Thursday, September 21, 2017

Hurricane Irma leaves impoverished community with less; FBC Immokalee rallies to serve

IMMOKALEE—Inside a gym with yellow walls, 200 volunteers form an assembly line. They’re from First Baptist Church (FBC) Immokolee in Immokalee, Fl., and they’re bagging food and cleaning supplies in the church’s gym because it’s one of the few buildings left standing after Hurricane Irma reduced the already-impoverished area to even less.

“Our awesome volunteers are inside and outside the church manning all kinds of stations from bagging to distribution so that when people’s cars pull up, they can get everything they need,” said Jessica Pigg, wife of senior pastor Timothy Pigg. “They’ll get a bag of groceries and canned goods, a bag of snacks, bananas and a hygenie kit with toiletries and other necessities.”

It takes a village, but FBC Immokalee won’t let that deter them.

"We’ve got football players helping us with water distribution and with carrying dog food and diapers to cars,” Pigg said. “We’ve also got volunteers handing out tea and lemonade. You name it, we are going to have it.”

From baby formula to food boxes and bags, the church’s gym floor is covered in supplies donated to this hurricane-devastated community.

“When church ended Sunday afternoon [September 17], we received so many donations and boxes from all kinds of disaster relief organizations and churches,” said Pigg. “We’re going to keep giving until we’re out of things to give, but hopefully every single day this week, Monday through Friday, we are going to have a distribution.”

Alongside the Immokalee high school football players, students on cheerleading, power lifting and softball teams have continued to show up to help FBC Immakolee volunteers serve the diverse Immokalee community of 30,000.

A junior at Immokalee High School, Woodchy Darius, has to chose between accepting a job picking berries and going back to school when it reopens. His fears his family, Haitian migrants, won’t be able to pay rent because Irma took away the ability for them to work.

“If I don’t have the money, they’ll kick us out,” Darius told the Daily News.

According to the Census Bureau, those in Immokalee are among the impoverished 16 percent of the state’s 20.6 million population. Day laborers and migrants in Immoklaee who pick produce did not receive paychecks while Irma flooded their fields. Stores and restaurants closed during the storm with no hope of opening soon after damage assessment.

“My hope for First Baptist Immokalee is that Christ be exalted through preaching, teaching and serving ministries of the church,” pastor Timothy Pigg said. “My focus is to equip those to do the work of ministry.”

And service ministry is needed in Immokalee.

Mobile homes are no longer livable, but for those with only ten dollars to their names, there’s nowhere else to go. People are running out of gas and generators. Hattians, Guatemalans, Latin Americans and others that make up Immokalee’s diverse community are trying to be strong for one another during their struggles.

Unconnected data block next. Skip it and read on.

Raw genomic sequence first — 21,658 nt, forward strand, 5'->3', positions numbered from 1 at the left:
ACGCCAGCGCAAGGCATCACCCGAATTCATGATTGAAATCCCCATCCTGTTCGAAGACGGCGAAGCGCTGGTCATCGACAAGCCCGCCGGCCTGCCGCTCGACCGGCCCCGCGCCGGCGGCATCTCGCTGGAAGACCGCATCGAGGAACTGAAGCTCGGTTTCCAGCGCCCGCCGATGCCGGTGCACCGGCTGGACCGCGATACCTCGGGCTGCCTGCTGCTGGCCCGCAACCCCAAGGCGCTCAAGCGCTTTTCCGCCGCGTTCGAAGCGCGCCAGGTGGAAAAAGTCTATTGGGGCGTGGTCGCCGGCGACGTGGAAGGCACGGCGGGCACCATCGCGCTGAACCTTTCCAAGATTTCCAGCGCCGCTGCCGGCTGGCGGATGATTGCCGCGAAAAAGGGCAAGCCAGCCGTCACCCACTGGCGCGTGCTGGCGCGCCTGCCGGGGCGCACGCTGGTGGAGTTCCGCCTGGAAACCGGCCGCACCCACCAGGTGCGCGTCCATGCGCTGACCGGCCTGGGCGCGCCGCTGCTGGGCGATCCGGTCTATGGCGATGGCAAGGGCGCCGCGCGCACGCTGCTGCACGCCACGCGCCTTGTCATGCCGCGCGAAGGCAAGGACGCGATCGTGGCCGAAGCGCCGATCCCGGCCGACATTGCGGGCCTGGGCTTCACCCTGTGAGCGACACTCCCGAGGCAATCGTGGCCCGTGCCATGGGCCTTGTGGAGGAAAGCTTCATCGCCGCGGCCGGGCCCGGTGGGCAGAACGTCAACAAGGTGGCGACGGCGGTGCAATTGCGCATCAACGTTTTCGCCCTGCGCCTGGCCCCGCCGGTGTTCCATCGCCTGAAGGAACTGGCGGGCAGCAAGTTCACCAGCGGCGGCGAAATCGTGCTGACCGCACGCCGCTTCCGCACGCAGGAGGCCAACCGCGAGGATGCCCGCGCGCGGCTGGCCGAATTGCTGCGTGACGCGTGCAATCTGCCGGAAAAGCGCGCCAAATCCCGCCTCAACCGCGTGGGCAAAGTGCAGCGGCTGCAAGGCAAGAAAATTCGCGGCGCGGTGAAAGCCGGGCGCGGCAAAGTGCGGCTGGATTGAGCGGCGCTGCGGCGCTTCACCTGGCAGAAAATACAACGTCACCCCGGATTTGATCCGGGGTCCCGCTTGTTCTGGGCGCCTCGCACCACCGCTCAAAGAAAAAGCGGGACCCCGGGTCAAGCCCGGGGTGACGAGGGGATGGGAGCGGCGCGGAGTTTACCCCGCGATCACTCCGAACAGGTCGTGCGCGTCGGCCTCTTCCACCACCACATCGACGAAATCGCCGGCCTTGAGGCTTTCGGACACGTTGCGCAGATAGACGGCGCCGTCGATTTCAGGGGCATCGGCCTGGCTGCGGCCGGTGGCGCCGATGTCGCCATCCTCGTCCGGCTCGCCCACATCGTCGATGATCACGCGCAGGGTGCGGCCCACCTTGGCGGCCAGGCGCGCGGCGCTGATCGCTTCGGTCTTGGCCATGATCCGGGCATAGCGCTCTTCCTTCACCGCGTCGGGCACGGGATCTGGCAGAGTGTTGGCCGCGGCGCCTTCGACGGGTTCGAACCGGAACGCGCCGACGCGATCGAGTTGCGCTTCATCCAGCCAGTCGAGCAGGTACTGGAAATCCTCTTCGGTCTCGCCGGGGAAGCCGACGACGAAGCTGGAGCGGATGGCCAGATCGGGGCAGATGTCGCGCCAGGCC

For many Immokalee residents, not having to worry about where their next meal will come from is a blessing.

“We're all in recovery mode from hurricane Irma, and it can be overwhelming,” Kerri Sisson, member of New Hope World Changer’s relief operations in Fort Myers, said. “Most of us will be able to get back to normal. Unfortunately, that is not the reality for thousands of people in Immokalee who were hard hit by the storm and are struggling to get the most basic necessities.”

New Hope World Changers put together a food drive and donations arrived at FBC Immokalee, Sunday, September 17, just in time for distribution.

“We are so thankful for all the helping hands that are faithfully serving us as we organize distributions this week,” Pigg said. “We have over 200 volunteers at FBC Immokalee, and it’s just Tuesday. We also want to thank disaster relief organizations like the North American Mission Board and Flourish Now, Hearts with Hands, New Hope World Changers and several others that are providing us with all these products to be passed out.”

The North American Mission Board (NAMB)’s Send Relief teams and the Maryland Baptist Convention also sent volunteers to serve and to cook meals for FBC Immokalee volunteers.

“We have social media calls for volunteers, and in them we say volunteers will be fed when they serve with us from 1 p.m. to 3 p.m.,” said Pigg. “We are so grateful for not just the supplies but for the help we’ve received from so many. Thank you!”

On Monday, September 19, FBC Immokalee passed out more than 800 bags to hurricane survivors. And in an area where residents make half of what the average Floridian does, community support and donated items are the difference between survival and destitution.

“We saw thousands and thousands of families well up with gratitude at being able to get the supplies they need,” said Pigg. “We covet everyone’s prayers as we continue to serve the rest of the week. We are just so thankful for the prayers, donations and support.”


To donate to NAMB’s hurricane relief efforts and help churches like FBC Immokalee serve their communities, go to http://ift.tt/2jnYECm.


Josie Bingham writes for the North American Mission Board.



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